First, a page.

I had the expectation that I am an entrepreneur and was not interested in having a job — and therefore spent quite a bit of time researching and thinking of ideas, talking with people, exploring problems I was interested in solving including exploring small companies I thought would be interesting to acquire. But when nothing clicked or felt right I did not force it and went with the natural flow.

In the end, I did what seemed to come naturally to me — digging into an interesting domain area, working with and building a great team, and trying to solve interesting and ambitious problems. Instead of doing that fully on my own, I was fortunate to do it alongside an existing startup and great people that I had already been advising and involved with for almost the past year.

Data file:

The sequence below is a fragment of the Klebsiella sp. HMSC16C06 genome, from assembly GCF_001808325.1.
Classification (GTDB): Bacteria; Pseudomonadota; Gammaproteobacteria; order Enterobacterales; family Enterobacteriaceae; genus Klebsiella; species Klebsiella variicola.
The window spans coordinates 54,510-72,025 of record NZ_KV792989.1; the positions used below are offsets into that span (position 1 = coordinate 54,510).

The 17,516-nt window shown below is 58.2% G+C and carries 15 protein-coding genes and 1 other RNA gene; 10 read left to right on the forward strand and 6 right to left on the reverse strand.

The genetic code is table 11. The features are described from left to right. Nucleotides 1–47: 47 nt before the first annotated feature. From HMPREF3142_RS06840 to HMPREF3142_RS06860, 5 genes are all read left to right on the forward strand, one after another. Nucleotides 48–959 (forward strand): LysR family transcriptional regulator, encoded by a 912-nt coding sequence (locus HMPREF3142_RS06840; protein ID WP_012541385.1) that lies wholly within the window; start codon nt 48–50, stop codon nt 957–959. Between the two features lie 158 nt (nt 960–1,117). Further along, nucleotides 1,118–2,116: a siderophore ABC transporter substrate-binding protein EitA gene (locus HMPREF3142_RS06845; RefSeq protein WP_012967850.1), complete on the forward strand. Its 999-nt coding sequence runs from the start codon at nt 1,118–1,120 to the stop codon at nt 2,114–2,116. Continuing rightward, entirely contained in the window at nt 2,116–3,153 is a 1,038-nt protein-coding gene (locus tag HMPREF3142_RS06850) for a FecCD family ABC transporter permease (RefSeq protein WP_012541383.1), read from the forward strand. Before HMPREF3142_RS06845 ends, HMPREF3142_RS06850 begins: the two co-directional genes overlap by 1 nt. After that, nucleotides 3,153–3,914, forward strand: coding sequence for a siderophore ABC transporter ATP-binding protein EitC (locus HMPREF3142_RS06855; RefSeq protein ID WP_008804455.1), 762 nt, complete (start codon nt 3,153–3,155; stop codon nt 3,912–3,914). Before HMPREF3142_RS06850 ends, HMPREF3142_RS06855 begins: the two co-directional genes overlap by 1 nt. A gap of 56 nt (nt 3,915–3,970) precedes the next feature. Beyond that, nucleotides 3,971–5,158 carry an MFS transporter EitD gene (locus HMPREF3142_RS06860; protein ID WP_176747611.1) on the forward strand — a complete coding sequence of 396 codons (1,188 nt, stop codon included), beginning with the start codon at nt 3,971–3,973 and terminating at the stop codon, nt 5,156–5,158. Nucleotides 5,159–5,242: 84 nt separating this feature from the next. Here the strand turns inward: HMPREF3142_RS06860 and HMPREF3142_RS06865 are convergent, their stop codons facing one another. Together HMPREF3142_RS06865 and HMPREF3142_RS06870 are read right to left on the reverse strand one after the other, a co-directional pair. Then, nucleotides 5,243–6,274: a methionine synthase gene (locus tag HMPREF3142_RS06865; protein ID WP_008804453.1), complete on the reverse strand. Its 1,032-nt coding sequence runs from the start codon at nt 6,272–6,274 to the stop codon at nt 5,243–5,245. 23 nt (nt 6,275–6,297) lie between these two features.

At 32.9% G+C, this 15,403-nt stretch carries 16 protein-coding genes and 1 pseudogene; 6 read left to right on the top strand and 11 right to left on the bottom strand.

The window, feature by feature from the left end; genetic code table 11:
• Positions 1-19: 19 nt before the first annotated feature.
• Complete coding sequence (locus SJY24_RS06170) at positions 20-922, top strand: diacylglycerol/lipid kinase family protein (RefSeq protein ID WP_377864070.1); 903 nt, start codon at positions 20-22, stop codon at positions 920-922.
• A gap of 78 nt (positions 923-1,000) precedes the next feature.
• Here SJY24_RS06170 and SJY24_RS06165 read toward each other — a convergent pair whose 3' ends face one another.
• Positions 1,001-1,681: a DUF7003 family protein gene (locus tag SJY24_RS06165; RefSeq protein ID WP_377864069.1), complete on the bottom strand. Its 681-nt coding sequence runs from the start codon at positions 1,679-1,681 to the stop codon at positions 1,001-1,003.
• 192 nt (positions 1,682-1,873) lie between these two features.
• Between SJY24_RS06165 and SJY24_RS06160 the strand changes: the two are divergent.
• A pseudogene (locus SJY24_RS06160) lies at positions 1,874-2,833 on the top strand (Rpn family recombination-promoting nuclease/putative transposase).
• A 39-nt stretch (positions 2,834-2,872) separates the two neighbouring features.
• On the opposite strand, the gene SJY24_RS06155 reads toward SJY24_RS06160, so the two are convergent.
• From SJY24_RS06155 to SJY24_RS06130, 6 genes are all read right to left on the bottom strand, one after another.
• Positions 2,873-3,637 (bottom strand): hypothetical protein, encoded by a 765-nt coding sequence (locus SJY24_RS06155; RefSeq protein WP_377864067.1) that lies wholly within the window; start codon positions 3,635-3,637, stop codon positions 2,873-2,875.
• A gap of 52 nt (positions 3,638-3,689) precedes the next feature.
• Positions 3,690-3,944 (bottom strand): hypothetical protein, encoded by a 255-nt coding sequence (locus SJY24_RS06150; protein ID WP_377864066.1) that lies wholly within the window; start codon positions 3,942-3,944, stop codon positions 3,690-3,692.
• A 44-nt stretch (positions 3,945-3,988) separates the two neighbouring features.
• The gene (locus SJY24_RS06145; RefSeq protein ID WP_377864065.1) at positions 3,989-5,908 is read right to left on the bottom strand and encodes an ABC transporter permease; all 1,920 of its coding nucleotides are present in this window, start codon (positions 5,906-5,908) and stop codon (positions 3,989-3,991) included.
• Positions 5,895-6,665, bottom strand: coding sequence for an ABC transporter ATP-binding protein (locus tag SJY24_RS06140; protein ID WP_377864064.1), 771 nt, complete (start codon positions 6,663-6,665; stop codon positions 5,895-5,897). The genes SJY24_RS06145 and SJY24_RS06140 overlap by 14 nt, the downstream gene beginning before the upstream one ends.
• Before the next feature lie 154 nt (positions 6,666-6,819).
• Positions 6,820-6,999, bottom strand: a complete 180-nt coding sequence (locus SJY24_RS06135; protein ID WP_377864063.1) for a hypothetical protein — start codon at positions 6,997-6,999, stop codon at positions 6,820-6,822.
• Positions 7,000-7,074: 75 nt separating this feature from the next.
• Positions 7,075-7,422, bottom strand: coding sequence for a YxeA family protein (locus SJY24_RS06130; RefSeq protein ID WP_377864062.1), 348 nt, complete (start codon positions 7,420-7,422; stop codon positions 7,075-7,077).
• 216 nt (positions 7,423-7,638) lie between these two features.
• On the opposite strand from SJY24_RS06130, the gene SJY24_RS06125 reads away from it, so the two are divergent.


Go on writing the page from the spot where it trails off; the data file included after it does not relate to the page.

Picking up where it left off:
And although I did take a full-time role, it did take me many months to get there. I was very keen to keep the independence that I had enjoyed during the sabbatical and to continue working on several of the other projects that I had gotten involved in. The team and the investors that I’m working with have been very supportive of my other entrepreneurial interests and pursuits — which was a critical factor for me — and as a result, I’ve enjoyed being able to keep my other ideas moving.

Last — I was expecting this time to be magical: to help me achieve ultra-clarity and alignment of purpose and to fill every other checkbox requirement of mine for how I was going to spend the rest of my life. In hindsight that seems a little fanciful — and I’m not surprised that it was not exactly like that — but I’m actually quite happy with the experience.

The lesson re-learned — was one of humility, knowing oneself, and being open to what the world brings.

“And, when you want something, all the universe conspires in helping you to achieve it.” — Paulo Coelho.